Friday, February 10, 2017

NEW STUDY FINDS THAT MINDFULNESS REDUCES WORRY


Why worry? If it’s going to happen, then worry won't change that fact. And if it’s not going to happen, then there’s absolutely no point in worrying at all. Still, lots of people worry. Indeed, we all worry at some stage or another in our lives. Yes, we worry and we also infect others with our worries.

The English word ‘worry’ comes from the Old English word wyrgan and Old High German word wurgen, both meaning to strangle, to choke’. When we worry, we strangle ourselves, so to speak. Actually, not so to speak, but well-nigh literally. Worry is very bad for the body, the mind and the spirit. People say, 'I'm sick with worry,' or 'I'm worried to death.' Do they really know the truth of what they're saying? People can literally worry themselves sick--and in some cases even to death. 

Worry is a state of mental uneasiness ('dis-ease'), disquiet and anxious apprehension, and it has been described as the 'number one plague of modern time'. 'A certain well controlled carefreeness may be an asset,' wrote the American minister and author Dr Norman Vincent Peale (pictured right). 'Normal sensible concern is an important attribute of the mature person. But worry frustrates one’s best functioning.' What's worse, worry chokes out the joy of living, even the very spirit of life itself.

A recent randomised study of 77 participants examined the impact of the following types of mindfulness on the frequency of intrusive negative thoughts and measured subjective anxiety levels: (i) guided acceptance-based mindfulness meditation; (ii) attention-based breath meditation; and (iii) progressive muscle relaxation (PMR). 

The most effective technique for reducing the frequency of negative thoughts was a guided acceptance-based mindfulness meditation. The essence of this form of mindfulness – it is at the heart of all mindfulness practice – is acceptance. Thoughts come and feelings arise. Let them come. Let them arise. Watch. Look. Observe. But don’t judge or evaluate them. And don’t resist them or struggle against them. Let them be … and they will pass. If you give them no power, they cannot and will not trouble you.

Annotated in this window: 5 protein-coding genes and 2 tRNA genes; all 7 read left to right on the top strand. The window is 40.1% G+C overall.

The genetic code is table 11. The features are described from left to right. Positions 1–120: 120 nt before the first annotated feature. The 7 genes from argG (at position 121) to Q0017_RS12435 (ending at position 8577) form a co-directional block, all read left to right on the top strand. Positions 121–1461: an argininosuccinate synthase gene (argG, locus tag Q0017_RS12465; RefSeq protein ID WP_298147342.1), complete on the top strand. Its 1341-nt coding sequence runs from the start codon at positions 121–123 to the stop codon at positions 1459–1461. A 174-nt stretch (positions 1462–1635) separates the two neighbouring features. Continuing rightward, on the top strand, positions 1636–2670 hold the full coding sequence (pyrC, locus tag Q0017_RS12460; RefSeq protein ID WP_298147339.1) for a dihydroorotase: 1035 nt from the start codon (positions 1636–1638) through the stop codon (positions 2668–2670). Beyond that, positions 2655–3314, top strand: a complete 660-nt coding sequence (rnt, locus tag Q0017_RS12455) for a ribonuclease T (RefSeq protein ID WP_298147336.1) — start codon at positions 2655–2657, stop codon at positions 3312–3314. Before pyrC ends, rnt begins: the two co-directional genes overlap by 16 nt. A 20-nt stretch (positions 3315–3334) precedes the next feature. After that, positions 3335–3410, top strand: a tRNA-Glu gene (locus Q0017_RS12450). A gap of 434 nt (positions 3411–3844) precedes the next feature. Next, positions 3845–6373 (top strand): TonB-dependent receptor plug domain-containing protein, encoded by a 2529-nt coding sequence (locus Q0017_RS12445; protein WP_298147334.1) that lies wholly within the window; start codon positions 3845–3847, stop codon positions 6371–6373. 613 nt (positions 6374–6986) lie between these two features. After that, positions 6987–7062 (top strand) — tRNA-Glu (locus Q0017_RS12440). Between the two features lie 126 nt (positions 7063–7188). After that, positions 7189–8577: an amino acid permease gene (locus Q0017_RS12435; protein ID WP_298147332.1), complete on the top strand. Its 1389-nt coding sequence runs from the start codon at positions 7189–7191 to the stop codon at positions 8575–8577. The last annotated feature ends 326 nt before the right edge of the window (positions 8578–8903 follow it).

The second form of mindfulness studied was attention-based breath meditation. Here, one focuses on one’s breath at the point where the sensation of in-breath – the first moment of in-breath – is most prominent for you in terms of sensation. It is not a matter of following your breath in and out but of staying at the point of sensation and bringing your attention back to that point when the mind wanders. According to the study, breath awareness was slightly less effective in reducing negative thoughts but it was still quite useful.

The third form of mindfulness – progressive muscle relaxation (PMR) – was found to be the least effective in reducing the frequency of negative thoughts. Actually, PMR is not really a form of mindfulness meditation. It has its place – as a method of relaxation. PMR was developed by the American physician Dr Edmund Jacobson (pictured left), in the early 1920s. Jacobson developed over 200 exercises and techniques which, taken together, relax the entire body by releasing muscular tension that accumulates as a person experiences a stressful situation. You focus your attention on different muscles in the body and tense and then relax these muscles. 

Let's be careful not to disparage PMR. Other studies have shown that PMR can not only alleviate tight muscles and cramps but also reduce the intensity of pain, relieve stress and anxiety and reduce depression. However, this particular study found that PMR was not all that effective in reducing the frequency of negative thoughts.

When a negative thought or feeling arises, simply watch it. Observe it. There is no need to replace it with a positive thought. Some find that helpful. I prefer to give the negative thought no attention – and thus no power over me – and quickly move on in consciousness. Non-resistance – another word for acceptance – is the key.


Study: Ainsworth B, Bolderston H, and Garner M. ‘Testing the differential effects of acceptance and attention-based psychological interventions on intrusive thoughts and worry.’ Behav Res Ther. 2017 Jan 24;91:72-77. doi: 10.1016/j.brat.2017.01.012. 


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IMPORTANT NOTICE: See the Terms of Use and Disclaimer. The information provided on this blog is not a substitute for professional medical advice, diagnosis or treatment. Never delay or disregard seeking professional medical advice from your medical practitioner or other qualified health provider because of something you have read on this blog. In Australia, for immediate advice or support call Lifeline on 13 1 1 14, beyondblue on 1300 22 4636, or Kids Helpline on 1800 55 1800, and for information, advice and referral on mental illness contact the SANE Helpline on 1800 18 SANE (7263) or go online via sane.org. In other countries, call the relevant mental health care emergency hotline or simply dial your emergency assistance telephone number and ask for help.



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